About a year ago I wrote an article about how I joined a gym. I did stop going during summer, something which I had more or less planned to do (or rather, not do), because in summer I’d much rather go to the golf course or even for an occasional run or bike ride than to a stuffy, sweaty, overheated room with bad music. The good thing is that FitX allows you to rest your membership for up to six month of your one year contract (that prolongs the contract, so you are still paying for 12 months, but you can drag them out to up to 18 months of real time). So that’s what I did and then I returned in November. That was a bit later than I had intended, the original plan was to go back in October, but I could not quite motivate myself at first. But when evil dark winter weather was truly upon us, I went back. For the same reasons I started going in the first place: too much sitting on my ass, too little else to do.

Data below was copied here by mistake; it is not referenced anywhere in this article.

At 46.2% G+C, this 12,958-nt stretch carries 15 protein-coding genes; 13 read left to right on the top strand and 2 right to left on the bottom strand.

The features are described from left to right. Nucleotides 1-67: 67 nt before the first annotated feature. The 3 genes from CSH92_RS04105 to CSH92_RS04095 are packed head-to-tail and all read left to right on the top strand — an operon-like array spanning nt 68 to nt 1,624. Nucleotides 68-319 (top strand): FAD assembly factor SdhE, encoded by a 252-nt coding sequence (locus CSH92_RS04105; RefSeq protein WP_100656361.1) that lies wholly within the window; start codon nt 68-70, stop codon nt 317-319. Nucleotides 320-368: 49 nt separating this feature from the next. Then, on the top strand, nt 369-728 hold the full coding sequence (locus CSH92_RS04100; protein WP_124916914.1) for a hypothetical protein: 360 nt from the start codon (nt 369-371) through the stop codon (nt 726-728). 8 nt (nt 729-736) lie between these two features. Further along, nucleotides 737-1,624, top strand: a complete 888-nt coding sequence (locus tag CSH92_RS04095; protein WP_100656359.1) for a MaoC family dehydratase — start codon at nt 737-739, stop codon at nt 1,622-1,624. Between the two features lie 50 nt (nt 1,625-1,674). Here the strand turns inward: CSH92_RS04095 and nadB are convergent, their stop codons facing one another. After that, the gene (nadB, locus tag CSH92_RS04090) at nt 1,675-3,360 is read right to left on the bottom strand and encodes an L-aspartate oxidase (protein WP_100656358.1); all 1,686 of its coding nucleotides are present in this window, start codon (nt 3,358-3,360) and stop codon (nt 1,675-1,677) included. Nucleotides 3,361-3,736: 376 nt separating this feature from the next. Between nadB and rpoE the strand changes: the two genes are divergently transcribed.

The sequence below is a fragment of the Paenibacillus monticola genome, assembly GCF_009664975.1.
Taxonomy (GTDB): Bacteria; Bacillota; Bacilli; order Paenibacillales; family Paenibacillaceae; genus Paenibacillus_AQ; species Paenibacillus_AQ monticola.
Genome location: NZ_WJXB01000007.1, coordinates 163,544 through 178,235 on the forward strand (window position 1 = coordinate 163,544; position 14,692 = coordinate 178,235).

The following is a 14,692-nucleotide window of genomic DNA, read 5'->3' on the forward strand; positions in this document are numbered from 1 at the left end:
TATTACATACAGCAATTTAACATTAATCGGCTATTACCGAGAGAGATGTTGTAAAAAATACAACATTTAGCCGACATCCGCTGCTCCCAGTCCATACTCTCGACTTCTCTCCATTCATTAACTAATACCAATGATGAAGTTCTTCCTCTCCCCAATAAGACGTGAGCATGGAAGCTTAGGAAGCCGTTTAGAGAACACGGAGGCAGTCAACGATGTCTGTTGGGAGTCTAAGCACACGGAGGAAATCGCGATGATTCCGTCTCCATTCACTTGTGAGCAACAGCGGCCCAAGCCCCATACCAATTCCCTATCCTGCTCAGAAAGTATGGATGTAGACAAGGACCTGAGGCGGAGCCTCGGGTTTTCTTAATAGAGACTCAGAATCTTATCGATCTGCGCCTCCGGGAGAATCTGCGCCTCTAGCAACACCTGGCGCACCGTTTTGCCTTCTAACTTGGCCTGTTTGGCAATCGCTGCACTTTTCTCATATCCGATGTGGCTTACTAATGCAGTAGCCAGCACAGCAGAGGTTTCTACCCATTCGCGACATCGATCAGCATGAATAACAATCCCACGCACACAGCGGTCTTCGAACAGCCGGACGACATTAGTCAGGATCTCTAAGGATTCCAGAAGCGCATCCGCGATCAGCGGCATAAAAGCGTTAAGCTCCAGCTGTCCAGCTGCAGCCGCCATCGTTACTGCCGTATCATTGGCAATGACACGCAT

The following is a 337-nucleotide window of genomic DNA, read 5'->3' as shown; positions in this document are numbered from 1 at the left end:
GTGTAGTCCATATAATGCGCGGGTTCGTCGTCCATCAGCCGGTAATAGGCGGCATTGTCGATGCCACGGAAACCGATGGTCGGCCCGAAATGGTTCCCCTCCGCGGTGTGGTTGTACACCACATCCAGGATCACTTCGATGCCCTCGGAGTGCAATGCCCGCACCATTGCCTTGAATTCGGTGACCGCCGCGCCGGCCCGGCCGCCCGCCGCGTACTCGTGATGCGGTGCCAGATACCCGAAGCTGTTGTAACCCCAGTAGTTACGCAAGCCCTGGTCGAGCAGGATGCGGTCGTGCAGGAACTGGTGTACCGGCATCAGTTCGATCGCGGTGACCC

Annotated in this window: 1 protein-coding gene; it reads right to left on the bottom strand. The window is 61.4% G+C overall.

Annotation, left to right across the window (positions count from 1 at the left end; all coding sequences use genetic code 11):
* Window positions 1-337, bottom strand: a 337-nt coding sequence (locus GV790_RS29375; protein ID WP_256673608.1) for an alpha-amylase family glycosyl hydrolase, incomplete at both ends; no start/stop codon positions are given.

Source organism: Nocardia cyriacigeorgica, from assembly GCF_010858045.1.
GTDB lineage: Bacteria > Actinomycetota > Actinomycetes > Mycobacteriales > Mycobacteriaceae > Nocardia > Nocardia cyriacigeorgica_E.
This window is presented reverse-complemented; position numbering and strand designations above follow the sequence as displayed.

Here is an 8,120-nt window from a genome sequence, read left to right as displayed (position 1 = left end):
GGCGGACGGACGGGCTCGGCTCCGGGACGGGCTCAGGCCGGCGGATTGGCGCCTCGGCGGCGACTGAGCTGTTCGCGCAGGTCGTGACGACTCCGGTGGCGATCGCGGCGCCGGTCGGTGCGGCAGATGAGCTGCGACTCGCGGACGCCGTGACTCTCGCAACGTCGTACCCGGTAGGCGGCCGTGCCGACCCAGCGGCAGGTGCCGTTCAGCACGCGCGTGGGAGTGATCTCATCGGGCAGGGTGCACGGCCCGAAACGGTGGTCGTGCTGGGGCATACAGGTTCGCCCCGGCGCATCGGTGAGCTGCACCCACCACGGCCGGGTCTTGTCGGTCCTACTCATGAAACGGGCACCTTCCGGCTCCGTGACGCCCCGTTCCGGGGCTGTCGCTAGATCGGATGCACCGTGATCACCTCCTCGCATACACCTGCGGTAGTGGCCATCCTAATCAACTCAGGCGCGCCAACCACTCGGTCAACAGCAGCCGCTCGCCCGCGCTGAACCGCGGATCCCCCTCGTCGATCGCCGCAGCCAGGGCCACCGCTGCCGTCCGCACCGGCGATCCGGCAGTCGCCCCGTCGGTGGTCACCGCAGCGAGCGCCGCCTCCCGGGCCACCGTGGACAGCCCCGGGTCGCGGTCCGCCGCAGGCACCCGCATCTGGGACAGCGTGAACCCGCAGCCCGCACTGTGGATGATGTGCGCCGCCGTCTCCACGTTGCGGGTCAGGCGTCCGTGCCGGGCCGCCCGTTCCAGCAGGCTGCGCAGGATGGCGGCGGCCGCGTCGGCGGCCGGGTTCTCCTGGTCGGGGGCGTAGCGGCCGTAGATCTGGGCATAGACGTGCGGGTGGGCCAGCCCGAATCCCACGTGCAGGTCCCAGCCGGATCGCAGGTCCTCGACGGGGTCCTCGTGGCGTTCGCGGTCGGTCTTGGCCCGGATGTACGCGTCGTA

The first few times were hard, partly because I had to admit that I had lost some of my strength again, partly because those weight machines haven’t become any more exciting in the meantime. I did stick to last year’s workout plan for two weeks or so, but then started to digress. First I did a few high intensity (well, high intensity if you are a wombat, anyway) workouts on top of the machine training, but since turning a shade of purple and looking like I am going to puke is not high on the list of things I like to do in public, I kind of got over that relatively fast. So instead I started to work towards exchanging my machine based exercises with free weight ones, one after the other. So instead of doing the forward press, I am doing bench presses now, instead of the sitting rowing machine I do dumbbell rows etc. I used all dumbbells at first, because even the bar alone seemed too heavy and unmanageable to me. It weighs 20 kg, for god’s sake, that’s more than I could press on the forward press.